We are all concerned about people who groom and exploit children to satisfy their sexual needs. It is a vile and unacceptable crime.
But entrapment by self-appointed paedophile hunters who pose as children is risky and the evidence they gather may not even be admissible in court. There’s no control, no boundaries and no governance.
I have been giving thought to this tricky moral issue since being approached by BBC Points West to comment on the day a young soldier based at Tidworth was given a two-year sentence after he admitted grooming a child by sending explicit messages over the internet.
The soldier, Sam Dallow, believed he was contacting a 14-year-old girl. In fact he was messaging a paedophile hunter who carried out a sting operation at Andover train station where he confronted Dallow. The encounter was filmed by an associate.
I recognise that these hunters are bringing offenders to police attention, but I worry on several counts about this vigilante justice.
What if the suspect senses a trap and speeds off in their car?
What if the evidence handed to police is not sufficient for a case to be put before a court?
What if the hunters unwittingly put an active police investigation at risk?
What about the risk of violence when the hunters confront a suspect? I read of a case in Kent in April when violence broke out at a shopping centre during a sting set up by paedophile hunters. It ended with two people being charged with public order offences.
I share the concern expressed by Chief Constable Simon Bailey of the National Police Chiefs’ Council that the exposure of someone on social media could enable that suspect to destroy evidence before the police can investigate them.
I am also concerned that child victims could be left unprotected if the investigation is not carried out by police, and that the suspects themselves could go missing or be at risk of serious assault, leading to police resources having to be diverted into protecting them.
Then again, what if a group who have set themselves up as paedophile hunters publicly accuse an innocent person of committing such offences in a case of mistaken identity? Naming and shaming someone in those circumstances could lead that person to take their own life.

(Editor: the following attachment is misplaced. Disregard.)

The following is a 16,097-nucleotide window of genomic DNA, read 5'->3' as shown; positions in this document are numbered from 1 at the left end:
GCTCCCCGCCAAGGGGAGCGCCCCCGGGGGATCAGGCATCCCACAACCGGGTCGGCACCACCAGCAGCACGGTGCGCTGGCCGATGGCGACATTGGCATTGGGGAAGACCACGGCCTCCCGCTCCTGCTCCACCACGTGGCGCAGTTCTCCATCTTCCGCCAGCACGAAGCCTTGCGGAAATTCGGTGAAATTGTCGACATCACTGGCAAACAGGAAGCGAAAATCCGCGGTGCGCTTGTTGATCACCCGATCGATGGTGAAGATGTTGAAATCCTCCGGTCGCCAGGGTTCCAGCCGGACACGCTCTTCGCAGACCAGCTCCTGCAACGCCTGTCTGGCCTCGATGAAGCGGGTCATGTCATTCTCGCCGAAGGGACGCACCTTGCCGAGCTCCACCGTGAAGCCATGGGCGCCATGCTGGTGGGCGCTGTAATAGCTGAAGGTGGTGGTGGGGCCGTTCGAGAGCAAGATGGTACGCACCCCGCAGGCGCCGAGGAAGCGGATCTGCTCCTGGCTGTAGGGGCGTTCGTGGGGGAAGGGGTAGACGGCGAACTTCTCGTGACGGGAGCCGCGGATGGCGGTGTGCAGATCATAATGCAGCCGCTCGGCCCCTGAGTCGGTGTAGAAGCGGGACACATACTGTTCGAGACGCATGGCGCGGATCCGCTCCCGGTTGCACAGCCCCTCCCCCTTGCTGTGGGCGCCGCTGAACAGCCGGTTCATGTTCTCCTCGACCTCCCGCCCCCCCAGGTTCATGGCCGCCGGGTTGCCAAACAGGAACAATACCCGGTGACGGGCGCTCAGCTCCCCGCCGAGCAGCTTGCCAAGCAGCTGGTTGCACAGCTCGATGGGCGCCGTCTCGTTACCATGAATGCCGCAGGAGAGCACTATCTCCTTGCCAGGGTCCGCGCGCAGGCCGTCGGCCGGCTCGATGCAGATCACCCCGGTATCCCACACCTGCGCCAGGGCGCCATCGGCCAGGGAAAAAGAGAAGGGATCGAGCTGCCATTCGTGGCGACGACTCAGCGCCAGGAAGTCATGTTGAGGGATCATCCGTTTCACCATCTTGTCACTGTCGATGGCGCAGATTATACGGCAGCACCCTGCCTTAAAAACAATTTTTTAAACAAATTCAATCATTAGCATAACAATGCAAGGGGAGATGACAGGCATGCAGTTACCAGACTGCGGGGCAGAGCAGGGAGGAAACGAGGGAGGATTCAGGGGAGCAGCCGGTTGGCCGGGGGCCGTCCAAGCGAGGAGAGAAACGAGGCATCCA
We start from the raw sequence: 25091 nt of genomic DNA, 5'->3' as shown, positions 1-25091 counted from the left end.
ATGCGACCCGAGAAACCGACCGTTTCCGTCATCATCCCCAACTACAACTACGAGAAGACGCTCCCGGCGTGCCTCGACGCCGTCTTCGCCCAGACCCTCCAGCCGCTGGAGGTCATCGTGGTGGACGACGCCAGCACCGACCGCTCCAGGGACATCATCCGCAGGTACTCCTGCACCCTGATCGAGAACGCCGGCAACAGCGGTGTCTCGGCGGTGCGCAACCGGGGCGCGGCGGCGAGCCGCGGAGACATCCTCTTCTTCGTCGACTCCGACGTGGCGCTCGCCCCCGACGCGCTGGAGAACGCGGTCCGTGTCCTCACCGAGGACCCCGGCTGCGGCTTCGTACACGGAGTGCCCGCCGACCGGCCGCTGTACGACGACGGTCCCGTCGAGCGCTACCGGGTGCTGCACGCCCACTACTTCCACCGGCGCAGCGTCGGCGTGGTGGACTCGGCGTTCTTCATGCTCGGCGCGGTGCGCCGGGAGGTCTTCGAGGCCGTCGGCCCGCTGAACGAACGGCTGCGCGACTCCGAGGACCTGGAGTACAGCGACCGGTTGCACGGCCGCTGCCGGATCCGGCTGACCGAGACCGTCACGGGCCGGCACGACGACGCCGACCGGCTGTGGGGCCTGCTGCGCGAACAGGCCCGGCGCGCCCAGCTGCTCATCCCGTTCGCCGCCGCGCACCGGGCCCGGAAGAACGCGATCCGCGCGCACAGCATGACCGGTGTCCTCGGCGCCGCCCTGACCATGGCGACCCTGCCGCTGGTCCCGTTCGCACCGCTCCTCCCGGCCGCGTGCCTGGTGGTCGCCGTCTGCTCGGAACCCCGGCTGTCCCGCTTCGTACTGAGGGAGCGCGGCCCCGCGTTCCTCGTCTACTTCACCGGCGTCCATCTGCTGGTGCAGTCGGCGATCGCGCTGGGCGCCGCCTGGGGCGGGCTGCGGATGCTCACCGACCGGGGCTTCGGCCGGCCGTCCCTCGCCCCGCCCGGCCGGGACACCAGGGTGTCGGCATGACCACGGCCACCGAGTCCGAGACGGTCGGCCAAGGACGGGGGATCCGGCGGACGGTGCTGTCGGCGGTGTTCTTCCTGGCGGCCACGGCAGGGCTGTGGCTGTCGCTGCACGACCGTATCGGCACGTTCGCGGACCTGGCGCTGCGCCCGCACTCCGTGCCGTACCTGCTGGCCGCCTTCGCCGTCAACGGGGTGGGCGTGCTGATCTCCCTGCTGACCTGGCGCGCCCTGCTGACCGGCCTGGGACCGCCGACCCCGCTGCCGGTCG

I acknowledge that policing budgets are under strain and that officers and staff have a lot of calls on their time. But I can assure you that the tackling of child sexual exploitation (CSE) is a strategic priority for our Force. Significant investment has been put into the investigation of CSE online and our officers are working closely with partner agencies and our police colleagues across the South West.
We have specially trained officers and staff in Wiltshire Police and across the South West.
Significant investment has been made to enable them to investigate paedophile suspects who operate online.
Any police officer will tell you that evidence-gathering is a very specialised job. It takes a great deal of training, skill and knowledge to gather evidence that can bring an offender to justice.
Perhaps one way forward would be for volunteer Special Constables with a particular interest in tackling CSE online to put their expertise to work under the guidance of child protection officers.
In the meantime, if anyone has suspicions that someone they know is grooming children for sex, they need to bring those concerns to Wiltshire Police – but not to take the law into their own hands. We must let our police do the hunting and bring these offenders before the courts.
Whilst the motives of the self-styled hunters are no doubt laudable, they may unwittingly be jeopardising police investigations.
By Angus Macpherson, Police and Crime Commissioner for Wiltshire and Swindon